JH:  Consistent health care is our primary concern. My husband was employed by a large company when my child was diagnosed with autism, but his company was self-insured under the Employee Retirement Income Security Act (ERISA), which  did not cover basic needs such as Occupational Therapy, Physical Therapy, Speech Therapy, or Positive Behavior Therapy. My son was on the waitlist for the Children with Autism Waiver, and eventually was selected to receive services, but not for long before he aged out. Luckily, my employer’s medical insurance picked up the coverage for his services when he aged out of the waiver. His services are now covered by my insurance, which is not a self-insured model, so there are basic requirements of what is covered and therapies are part of that.  I don’t know what my husband and I would do if we went back to the issues of having a pre-existing condition and being shut out of insurance for our son. The additional services my son receives at home have greatly helped with potty training, using hand gestures and visual supports.  He can now indicate if he is hurt.  It is great to get supports that assist his learning.  Educationally, my son is in a segregated, center-based classroom at a nearby neighborhood school, which is predominately made up of African-American and Latino students. Historically, my community does not always have access to the best options for well-performing neighborhood schools, so my son’s ability to ‘choice’ into another school is pretty limited.  It just seems to be how Denver Public Schools arranges their special education services for the most part.

What kinds of supports do you think would be most helpful to empower families as they move into a position of leadership within the disability advocacy community?

JH:  It takes family supports to participate in advocacy work on a volunteer basis.  There should be stipends for the time participating on a volunteer basis.  There are many responsibilities as a parent and time is a precious commodity, so it is difficult with so few hours in the day. I suspect many working parents, especially single parents also have a hard time participating in leadership trainings, so their voice is often missing.  It should not “cost” to participate.

What keeps you moving forward in difficult times of advocacy on a personal front or on a systems front?

JH:  Because my son is African-American and has a disability, there is an increased level of concern and advocacy to be done until he can take over for himself.  There are issues of excessive force, suspension and expulsion, seclusion and restraint, and many others to which I will continue to lend my voice.  As a mother, I have the job of doing advocacy for many years ahead.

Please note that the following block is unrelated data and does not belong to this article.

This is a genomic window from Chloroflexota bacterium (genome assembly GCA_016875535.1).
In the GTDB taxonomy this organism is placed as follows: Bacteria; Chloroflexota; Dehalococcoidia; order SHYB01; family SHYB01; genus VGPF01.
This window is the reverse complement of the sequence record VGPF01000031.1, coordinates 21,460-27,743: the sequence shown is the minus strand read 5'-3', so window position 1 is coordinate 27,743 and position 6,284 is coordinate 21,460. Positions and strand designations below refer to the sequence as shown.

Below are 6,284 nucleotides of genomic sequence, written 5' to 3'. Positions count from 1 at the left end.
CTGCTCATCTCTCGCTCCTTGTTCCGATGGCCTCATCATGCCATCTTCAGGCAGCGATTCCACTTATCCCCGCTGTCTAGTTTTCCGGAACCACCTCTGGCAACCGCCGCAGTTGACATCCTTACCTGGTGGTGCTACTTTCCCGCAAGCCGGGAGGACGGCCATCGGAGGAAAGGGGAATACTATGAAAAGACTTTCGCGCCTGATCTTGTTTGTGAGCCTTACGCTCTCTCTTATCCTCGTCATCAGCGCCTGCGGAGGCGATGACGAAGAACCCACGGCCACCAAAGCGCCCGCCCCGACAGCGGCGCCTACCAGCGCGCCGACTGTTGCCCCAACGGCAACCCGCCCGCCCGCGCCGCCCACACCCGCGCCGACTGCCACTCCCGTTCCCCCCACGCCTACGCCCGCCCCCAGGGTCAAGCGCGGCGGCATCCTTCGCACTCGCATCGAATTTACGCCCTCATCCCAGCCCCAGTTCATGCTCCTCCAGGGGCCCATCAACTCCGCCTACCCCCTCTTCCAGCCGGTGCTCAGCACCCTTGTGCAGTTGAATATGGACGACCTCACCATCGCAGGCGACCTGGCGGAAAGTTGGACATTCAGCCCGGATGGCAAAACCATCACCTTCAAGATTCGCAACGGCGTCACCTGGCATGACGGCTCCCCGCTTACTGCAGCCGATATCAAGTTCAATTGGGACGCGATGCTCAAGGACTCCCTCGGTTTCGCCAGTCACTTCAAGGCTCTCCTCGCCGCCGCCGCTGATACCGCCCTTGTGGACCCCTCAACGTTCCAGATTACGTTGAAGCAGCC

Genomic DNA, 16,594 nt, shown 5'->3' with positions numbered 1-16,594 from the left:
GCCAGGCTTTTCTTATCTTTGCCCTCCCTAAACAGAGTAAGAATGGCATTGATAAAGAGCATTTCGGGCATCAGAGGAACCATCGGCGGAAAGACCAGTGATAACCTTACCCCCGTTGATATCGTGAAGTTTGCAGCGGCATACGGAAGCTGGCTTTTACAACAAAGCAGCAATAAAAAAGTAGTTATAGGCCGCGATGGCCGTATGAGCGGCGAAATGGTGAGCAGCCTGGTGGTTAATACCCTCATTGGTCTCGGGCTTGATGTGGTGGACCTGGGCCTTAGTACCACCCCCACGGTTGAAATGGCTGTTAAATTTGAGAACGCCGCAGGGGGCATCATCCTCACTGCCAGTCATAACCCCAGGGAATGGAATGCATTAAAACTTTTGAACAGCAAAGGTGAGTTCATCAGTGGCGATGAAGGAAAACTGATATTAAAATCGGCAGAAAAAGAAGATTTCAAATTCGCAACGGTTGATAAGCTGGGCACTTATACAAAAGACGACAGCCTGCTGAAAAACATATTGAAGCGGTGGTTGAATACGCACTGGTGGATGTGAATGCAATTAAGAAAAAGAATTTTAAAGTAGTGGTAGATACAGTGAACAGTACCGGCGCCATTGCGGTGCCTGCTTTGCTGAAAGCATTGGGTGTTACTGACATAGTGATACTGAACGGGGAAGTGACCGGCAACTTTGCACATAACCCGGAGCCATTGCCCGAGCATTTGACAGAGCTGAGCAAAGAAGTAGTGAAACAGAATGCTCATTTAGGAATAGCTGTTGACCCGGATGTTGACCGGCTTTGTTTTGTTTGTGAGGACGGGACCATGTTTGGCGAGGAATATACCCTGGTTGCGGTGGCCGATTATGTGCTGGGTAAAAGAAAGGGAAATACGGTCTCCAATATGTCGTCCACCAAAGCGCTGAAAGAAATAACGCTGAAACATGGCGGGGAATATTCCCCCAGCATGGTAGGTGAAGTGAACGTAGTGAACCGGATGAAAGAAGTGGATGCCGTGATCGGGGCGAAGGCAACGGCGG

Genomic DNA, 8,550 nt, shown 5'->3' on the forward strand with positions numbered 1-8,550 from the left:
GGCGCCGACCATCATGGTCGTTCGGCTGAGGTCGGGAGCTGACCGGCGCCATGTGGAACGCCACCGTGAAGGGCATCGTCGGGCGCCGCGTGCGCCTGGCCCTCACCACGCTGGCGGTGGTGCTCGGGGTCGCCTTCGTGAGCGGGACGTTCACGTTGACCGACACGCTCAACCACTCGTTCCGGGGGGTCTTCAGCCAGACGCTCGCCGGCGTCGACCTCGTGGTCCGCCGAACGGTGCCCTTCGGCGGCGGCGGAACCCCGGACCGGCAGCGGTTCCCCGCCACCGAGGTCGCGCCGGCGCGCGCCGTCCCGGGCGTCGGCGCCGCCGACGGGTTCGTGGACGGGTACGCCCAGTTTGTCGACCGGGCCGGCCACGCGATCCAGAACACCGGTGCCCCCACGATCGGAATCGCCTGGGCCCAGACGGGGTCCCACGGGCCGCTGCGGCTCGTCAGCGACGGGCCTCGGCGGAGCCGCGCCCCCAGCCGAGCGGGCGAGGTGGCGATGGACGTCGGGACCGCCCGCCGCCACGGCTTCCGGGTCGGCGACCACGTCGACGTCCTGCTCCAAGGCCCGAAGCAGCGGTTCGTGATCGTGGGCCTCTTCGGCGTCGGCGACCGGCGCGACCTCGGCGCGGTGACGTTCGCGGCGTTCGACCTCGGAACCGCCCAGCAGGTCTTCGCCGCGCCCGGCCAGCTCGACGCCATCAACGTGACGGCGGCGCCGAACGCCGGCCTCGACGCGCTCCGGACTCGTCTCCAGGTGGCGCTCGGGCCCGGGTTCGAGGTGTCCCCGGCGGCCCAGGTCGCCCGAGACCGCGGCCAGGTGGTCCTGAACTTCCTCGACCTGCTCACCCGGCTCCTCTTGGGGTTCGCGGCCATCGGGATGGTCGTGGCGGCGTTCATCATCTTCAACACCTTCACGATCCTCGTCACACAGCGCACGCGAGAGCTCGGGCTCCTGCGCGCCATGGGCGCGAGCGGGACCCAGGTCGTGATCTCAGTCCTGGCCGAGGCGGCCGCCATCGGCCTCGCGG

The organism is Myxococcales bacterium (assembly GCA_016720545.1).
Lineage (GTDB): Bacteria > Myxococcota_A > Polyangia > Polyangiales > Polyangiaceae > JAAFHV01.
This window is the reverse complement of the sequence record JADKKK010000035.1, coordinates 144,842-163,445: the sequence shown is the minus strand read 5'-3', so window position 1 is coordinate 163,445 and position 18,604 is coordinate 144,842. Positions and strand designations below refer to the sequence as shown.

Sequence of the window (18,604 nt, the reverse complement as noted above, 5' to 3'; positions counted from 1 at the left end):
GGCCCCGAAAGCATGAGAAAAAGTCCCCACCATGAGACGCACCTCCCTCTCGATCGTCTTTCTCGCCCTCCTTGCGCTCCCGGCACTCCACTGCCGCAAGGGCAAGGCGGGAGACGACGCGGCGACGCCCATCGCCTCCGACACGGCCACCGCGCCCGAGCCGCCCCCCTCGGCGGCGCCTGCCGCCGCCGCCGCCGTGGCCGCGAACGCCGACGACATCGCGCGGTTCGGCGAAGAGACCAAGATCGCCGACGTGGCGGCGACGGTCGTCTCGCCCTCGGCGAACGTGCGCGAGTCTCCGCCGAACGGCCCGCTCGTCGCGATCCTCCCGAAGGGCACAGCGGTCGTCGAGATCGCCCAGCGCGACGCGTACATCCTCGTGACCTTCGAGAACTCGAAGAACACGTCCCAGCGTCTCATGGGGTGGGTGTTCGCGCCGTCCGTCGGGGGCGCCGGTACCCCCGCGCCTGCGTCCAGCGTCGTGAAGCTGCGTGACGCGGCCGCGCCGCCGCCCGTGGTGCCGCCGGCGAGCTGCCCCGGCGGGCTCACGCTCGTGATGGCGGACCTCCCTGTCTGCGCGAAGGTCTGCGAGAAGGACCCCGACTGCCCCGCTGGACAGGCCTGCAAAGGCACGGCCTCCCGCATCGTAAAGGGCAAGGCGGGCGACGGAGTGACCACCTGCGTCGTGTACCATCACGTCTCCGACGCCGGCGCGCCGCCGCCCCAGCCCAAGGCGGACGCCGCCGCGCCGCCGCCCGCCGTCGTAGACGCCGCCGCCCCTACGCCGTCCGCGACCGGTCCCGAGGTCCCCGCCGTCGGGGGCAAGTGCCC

What inspires you to get up and keep going on the issues we face in our communities?

I use the concept of hope to stay engaged in the change process.  When I look back at life for persons with disabilities a generation of two ago when many individuals were institutionalized, changes can be noted.  If we have made strides since then, we should be able to keep up the momentum now.  There is so much work to be done.  

One thought on “Jessica Howard on Leadership Development

  1. Your insight is invaluable on so many levels Jessica. You provide a comprehensive picture of the challenges hard-working parents endure in the face of such a flawed system. You also demonstrate the impact DD Council grants have and how they empower parents, self advocates and the broader community. So many of us don’t realize what strong leaders we already are until we are charged with navigating the complex systems – and making decisions, compromises and sacrifices that will ultimately lead to our children (hopefully) receiving the same services and opportunities as every other child. I, too, have benefited from efforts the DD Council has made toward leveling the playing field and eliminating barriers toward our children’s successful futures. Thank you for sharing your story and for paving the way for the parents of children along the same path.